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Trump, Biden make final vote push

By AI HEPING in New York | China Daily Global | Updated: 2020-11-04 00:00

US President Donald Trump (left) and Democratic presidential candidate Joe Biden. [Photo/Agencies]

As voters in the United States on Tuesday conclude their balloting to re-elect President Donald Trump or elect Democratic rival Joe Biden, hundreds of lawyers were ready to challenge and defend record-high voting, while cities throughout the country took steps in case of post-election night violence.

Crews began erecting extra security fencing around the White House on Monday evening. Store owners in New York City and elsewhere were boarding up windows with plywood.

On the final day before Election Day, both candidates campaigned in key battleground states, where the novel coronavirus is resurging. Wisconsin is facing one of the biggest outbreaks in the country. Nearly a third of test results now coming back are positive and hospitalizations are up almost 40 percent in just two weeks.

Trump, who is trailing in national polls, spent Monday in North Carolina, Wisconsin and Pennsylvania and was to end the day in Grand Rapids, Michigan, where he ended his successful 2016 race.

Biden focused on Pennsylvania, his home state, ending his campaign in Pittsburgh with a rally featuring Lady Gaga.

Balloting in many states already faces a wave of litigation over the adjusting of voting rules in response to the COVID-19 pandemic. On Monday, a federal judge in Texas rejected another Republican effort to invalidate nearly 127,000 votes in the Democratic-leaning area of Houston because the ballots were cast at drive-through polling centers established during the pandemic.

Trump has continued his attacks on mail-in ballots, saying he would deploy lawyers if states are still counting votes after Election Day.

In the key battleground state of Pennsylvania, Trump's campaign signaled it will seek to prevent counting mailed ballots that are received in the three days after the election.

Pennsylvania's top court allowed the extension, and the US Supreme Court subsequently in a 4-4 vote did not block it, but several of the court's conservative justices have indicated they could revisit the issue after the election.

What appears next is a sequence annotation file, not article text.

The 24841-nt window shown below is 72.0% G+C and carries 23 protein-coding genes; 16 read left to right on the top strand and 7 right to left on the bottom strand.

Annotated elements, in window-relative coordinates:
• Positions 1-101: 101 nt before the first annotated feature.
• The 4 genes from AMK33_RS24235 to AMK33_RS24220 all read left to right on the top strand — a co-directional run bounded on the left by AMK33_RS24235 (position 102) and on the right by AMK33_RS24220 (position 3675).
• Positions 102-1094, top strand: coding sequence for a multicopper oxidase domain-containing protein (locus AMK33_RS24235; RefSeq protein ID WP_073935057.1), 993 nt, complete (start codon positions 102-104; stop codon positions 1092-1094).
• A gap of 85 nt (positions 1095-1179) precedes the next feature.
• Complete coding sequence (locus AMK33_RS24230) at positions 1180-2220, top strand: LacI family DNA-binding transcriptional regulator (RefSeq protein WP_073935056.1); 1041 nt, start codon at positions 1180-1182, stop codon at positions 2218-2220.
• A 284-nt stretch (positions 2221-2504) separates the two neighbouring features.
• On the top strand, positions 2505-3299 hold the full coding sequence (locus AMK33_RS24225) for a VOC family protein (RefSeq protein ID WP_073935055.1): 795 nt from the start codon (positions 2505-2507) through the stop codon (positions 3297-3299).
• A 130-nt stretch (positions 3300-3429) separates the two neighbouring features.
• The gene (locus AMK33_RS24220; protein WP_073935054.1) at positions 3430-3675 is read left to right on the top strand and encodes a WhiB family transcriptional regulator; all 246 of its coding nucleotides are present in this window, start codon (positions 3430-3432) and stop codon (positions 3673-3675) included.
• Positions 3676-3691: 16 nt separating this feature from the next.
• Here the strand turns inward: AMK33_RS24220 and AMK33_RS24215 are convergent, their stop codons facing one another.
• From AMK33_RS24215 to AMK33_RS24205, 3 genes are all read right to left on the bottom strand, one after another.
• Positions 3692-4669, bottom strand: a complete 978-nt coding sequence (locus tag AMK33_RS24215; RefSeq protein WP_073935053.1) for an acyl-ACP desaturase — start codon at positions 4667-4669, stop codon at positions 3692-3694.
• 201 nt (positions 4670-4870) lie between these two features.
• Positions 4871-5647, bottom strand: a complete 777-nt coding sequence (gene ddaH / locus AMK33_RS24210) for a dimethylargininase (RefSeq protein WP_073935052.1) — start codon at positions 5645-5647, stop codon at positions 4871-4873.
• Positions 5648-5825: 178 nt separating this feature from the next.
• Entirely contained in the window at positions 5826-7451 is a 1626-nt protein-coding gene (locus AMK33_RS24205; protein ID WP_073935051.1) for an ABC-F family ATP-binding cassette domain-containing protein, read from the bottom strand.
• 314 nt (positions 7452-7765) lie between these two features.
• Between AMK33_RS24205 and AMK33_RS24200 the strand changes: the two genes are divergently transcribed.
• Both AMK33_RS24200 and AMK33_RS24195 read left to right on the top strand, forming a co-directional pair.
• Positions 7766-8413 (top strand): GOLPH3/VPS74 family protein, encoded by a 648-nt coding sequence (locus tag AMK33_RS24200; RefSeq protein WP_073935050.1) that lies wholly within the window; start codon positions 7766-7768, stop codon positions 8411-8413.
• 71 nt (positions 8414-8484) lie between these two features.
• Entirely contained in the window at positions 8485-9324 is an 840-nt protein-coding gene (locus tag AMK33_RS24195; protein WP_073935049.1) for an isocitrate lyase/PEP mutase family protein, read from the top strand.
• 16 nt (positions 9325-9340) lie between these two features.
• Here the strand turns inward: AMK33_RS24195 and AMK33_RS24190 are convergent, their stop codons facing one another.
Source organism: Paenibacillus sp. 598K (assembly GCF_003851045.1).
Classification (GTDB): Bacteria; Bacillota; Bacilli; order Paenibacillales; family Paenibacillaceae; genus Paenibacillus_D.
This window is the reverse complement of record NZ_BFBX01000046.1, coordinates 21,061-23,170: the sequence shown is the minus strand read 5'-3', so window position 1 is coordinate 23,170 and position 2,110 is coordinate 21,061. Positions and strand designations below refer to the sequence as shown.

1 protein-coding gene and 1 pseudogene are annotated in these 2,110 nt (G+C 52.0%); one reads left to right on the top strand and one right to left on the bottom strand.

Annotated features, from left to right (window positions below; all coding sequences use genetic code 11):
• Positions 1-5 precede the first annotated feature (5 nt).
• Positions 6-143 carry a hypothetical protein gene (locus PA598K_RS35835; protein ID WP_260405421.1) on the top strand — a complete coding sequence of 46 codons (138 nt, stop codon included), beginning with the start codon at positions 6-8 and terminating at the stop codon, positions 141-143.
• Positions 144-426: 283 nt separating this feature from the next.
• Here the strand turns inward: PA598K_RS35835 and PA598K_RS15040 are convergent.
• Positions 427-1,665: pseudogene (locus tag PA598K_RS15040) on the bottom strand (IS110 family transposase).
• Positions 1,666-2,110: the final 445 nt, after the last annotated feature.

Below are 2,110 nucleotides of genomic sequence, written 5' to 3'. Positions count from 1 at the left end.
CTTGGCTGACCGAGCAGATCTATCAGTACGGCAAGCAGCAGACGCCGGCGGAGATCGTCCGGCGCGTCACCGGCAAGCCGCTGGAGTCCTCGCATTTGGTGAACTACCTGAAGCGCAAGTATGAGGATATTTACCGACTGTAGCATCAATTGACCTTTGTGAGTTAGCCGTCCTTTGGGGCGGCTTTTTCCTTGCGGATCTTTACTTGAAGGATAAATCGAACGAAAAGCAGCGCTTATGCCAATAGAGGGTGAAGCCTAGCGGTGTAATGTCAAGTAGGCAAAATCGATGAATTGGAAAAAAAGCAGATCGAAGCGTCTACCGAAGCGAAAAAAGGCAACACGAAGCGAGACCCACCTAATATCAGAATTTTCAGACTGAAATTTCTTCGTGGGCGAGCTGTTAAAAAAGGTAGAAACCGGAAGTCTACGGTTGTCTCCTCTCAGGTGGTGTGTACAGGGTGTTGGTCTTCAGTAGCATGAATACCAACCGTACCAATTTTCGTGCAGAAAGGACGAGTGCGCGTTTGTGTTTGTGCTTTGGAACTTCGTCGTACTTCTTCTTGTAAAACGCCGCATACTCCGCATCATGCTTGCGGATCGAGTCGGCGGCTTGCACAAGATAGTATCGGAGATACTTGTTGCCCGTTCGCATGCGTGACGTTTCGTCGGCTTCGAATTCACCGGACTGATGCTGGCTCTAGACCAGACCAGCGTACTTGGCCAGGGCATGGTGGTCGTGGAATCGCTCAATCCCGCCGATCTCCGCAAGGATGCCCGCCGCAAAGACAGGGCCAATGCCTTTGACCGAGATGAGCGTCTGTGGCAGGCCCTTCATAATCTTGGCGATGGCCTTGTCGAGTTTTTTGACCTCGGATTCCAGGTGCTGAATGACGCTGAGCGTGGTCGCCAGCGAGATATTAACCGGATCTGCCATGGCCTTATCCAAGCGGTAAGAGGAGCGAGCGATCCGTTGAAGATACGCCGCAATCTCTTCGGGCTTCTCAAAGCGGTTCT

"I think it's a terrible thing when ballots can be collected after an election," Trump told reporters on Sunday evening, referring to the Supreme Court decision. "The night of — as soon as that election is over — we are going in with our lawyers."

With the swearing-in of Amy Coney Barrett to the court last week, conservatives are in a 6-3 majority. Trump has said that one reason he pushed for Barrett's quick confirmation as a justice was to have her on the court for any post-election disputes.

Pennsylvania Secretary of State Kathy Boockvar, a Democrat, has told local elections officials to count the late-arriving ballots but to keep them separate.

Biden campaign manager Jennifer O'Malley Dillon said Monday that in past US presidential elections, states routinely needed time after election night to finish counting votes.

"Under no scenario will Donald Trump be declared a victor on election night," she said.

In South Florida at an airport rally, Trump spoke well past midnight on Monday and at one point he suggested he might fire Dr Anthony Fauci, the country's leading infectious diseases expert.

The crowd erupted into a chant: "Fire Fauci! Fire Fauci!"

Trump responded: "Don't tell anybody but let me wait until a little bit after the election. I appreciate the advice."

Fauci last Friday suggested that the United States needs an "abrupt change" in its approach to the virus.

White House spokesman Judd Deere accused Fauci of playing politics.

By Monday, 35 million people had voted in person and 61 million had cast ballots by mail, according to the US Elections Project, a nonpartisan website run by Michael McDonald, a University of Florida professor who tracks county-level data. That is about two-thirds of the total turnout in 2016.

In the 20 states that report the party registration of early voters, the Elections Project found that 45 percent of those who have voted early are registered Democrats, 30 percent are Republicans and 24 percent list no party affiliation.

The COVID-19 pandemic has been the major campaign issue, with Trump defending his administration's actions and Biden dismissing them.

The current surge has seen 18 states break daily records for new cases in the past week, and hospitalizations are up in 43 states. More than 231,000 Americans have died from the virus, according to Johns Hopkins University.

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